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Home » Fifty-Two Weeks »Napa County » Currently Reading:

Mondavi, King of the Valley

March 17, 2010 Fifty-Two Weeks, Napa County No Comments

I know…I know…Mondavi is probably not the direction you would like to see me going with this project, especially after several posts on family wineries emphasizing environmental sustainability. But, I have my reasons for profiling Mondavi this week.

The first and most important reason is that you cannot talk about the history of California wine without talking about the efforts of Robert Mondavi. Like it or not, the empire he built is one of the key reasons California enjoys the global recognition it has today. The second reason, is one of logistics, like most Internet writers, I have a real job that keeps me quite busy. While I love to publish interviews with winemakers and proprietors as often as possible, I simply cannot visit all of them in person. By the time a profile gets published on the site, there are usually weeks and months of emails and phone conversations that have gone into the article. Winemakers are busy people, and although I have a dozen wineries waiting for their chance to shine, I simply have weeks with gaps in content because interviews have not been completed. This is one of those weeks. I promise some real interviews starting again next week. I will work to keep these kinds of posts to a minimum, but in certain instances like this week, they have their place.

If you are still angry that I’m writing about Mondavi, then please feel free to donate to the “Help Wayne Write About Wine Full-time So We Don’t Have to Read About Mondavi Fund”.  My PayPal is All donations are welcomed. Just put “No Mondavi Profiles” in the subject line. Anyone that donates by next Thursday will go into a random drawing and I will send he or she something fun. Seriously.

OK, since I am expecting my PayPal account to see about as much action as a senior citizen bingo hall on a Wednesday night, you are stuck with a Mondavi story. But fear not, for the Mondavi’s epic story is full of ambition, greed, power, and heartbreak.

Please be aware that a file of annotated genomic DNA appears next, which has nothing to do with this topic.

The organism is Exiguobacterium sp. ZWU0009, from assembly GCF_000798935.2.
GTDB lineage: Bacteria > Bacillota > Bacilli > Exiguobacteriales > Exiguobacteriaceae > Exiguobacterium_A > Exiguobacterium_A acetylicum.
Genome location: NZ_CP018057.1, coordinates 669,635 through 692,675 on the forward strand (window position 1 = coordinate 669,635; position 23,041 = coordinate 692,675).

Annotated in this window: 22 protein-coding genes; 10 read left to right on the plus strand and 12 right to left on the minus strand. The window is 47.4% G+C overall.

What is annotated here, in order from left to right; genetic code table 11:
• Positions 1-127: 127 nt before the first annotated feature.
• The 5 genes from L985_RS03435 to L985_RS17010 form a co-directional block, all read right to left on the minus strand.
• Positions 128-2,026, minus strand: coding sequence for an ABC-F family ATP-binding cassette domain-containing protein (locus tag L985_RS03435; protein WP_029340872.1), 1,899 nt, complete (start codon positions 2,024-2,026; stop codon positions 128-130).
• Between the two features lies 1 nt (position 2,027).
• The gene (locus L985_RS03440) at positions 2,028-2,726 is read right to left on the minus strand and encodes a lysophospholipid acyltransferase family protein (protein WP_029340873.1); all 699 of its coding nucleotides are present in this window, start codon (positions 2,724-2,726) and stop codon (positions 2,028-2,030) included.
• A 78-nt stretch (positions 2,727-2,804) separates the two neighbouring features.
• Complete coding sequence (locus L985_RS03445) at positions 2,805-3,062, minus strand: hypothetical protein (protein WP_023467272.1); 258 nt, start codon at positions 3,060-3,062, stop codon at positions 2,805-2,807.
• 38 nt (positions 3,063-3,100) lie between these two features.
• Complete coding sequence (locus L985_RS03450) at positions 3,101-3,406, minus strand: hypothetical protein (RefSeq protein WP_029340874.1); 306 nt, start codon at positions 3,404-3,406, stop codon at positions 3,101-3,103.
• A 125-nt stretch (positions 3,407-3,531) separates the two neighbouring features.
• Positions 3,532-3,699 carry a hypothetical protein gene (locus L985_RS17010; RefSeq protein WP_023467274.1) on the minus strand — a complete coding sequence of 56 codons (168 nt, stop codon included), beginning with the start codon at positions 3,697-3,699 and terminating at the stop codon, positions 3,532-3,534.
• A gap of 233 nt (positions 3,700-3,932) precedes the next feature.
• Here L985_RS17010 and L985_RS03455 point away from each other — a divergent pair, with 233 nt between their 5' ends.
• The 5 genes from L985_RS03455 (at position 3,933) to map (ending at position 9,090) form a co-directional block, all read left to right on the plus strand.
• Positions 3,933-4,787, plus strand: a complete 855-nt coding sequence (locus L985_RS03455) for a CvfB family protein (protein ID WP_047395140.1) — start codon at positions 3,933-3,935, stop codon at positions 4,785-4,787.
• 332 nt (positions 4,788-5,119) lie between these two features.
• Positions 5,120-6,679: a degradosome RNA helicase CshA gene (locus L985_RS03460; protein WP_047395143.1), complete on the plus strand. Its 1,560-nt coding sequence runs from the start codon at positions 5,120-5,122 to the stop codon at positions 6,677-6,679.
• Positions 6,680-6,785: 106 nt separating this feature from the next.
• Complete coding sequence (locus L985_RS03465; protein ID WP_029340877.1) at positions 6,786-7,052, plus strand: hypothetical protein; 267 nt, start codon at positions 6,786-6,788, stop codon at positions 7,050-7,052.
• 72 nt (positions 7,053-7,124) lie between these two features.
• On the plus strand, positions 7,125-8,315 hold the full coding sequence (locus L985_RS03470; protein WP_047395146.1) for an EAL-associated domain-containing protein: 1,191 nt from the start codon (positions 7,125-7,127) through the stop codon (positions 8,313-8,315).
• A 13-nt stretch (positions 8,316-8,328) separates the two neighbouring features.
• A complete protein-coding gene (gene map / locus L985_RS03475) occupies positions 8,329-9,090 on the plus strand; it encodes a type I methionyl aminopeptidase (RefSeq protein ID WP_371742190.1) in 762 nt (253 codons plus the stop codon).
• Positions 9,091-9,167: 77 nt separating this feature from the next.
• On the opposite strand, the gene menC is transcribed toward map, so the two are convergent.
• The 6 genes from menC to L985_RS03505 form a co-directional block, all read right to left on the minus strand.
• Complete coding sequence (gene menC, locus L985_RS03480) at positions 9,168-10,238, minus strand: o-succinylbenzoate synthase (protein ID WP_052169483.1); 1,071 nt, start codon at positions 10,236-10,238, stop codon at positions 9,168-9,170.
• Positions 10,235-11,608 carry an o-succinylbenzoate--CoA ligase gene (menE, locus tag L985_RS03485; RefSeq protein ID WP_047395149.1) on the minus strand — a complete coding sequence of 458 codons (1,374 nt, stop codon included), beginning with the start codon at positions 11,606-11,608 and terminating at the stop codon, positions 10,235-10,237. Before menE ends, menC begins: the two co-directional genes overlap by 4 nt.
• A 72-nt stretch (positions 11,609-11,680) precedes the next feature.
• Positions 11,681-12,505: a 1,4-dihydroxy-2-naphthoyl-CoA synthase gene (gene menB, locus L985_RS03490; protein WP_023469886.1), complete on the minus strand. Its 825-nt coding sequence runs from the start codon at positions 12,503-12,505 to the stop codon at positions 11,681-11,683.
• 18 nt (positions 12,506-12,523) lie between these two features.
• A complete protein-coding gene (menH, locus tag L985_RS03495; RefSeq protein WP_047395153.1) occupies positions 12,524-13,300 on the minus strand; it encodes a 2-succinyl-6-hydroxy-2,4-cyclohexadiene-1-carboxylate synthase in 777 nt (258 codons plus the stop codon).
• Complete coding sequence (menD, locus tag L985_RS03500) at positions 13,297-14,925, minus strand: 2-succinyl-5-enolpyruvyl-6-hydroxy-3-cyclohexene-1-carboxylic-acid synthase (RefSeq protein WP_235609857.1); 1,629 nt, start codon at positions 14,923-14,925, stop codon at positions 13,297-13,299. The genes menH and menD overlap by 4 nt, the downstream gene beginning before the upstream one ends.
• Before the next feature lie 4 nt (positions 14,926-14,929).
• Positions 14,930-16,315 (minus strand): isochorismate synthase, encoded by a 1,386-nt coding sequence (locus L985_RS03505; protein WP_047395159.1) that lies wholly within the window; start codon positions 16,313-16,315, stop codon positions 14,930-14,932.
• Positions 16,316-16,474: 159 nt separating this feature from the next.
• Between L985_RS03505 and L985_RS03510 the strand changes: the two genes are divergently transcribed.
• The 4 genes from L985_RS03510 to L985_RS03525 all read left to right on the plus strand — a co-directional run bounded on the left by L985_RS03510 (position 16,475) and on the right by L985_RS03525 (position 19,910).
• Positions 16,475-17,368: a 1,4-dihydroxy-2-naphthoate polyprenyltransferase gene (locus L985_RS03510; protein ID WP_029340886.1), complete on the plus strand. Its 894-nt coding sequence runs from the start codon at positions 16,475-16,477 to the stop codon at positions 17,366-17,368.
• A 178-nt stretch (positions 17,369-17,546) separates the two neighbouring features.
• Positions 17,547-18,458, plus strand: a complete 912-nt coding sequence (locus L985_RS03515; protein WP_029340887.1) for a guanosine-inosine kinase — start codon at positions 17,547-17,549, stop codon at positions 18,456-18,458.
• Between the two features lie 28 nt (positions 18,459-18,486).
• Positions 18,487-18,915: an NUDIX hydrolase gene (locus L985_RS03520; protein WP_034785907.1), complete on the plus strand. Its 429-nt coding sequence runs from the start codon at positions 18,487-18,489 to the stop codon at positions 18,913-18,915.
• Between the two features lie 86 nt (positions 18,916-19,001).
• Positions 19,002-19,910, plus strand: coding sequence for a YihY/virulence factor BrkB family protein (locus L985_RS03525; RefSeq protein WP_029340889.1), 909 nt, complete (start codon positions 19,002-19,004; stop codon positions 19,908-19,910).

I guess as a starting point, we must answer the question: why would someone care if I profile Mondavi? To be honest, I care. Ideally, I try to work with smaller operations that still have family involvement, not just the family name. This is not a requirement, but I strongly prefer it. For one, larger wineries (some do millions of cases a year) have massive marketing budgets and do just fine getting their message and wine out to the masses. Small wineries often rely on ratings in publications like Wine Spectator, The Wine Advocate, wine events, and word of mouth to get their product into consumer’s hands. However, my biggest aversion to profiling the Mondavi Winery is its corporate approach to what I feel should be an intimate craft. The globalization of what was once a family name.

It wasn’t always like that though…

If you set out to chronicle the history, the whole history, of the Robert Mondavi story, you will soon realize it deserves a book and not just a small article on the Internet. Recently, I have been reading such a book. “The House of Mondavi – The Rise and Fall of an American Wine Dynasty” by Julia Flynn Siler. It is a fascinating and well-researched account that at times seems more like the script for a T.V. drama than real life. But the Mondavi story started where it should, with a desire to make something great.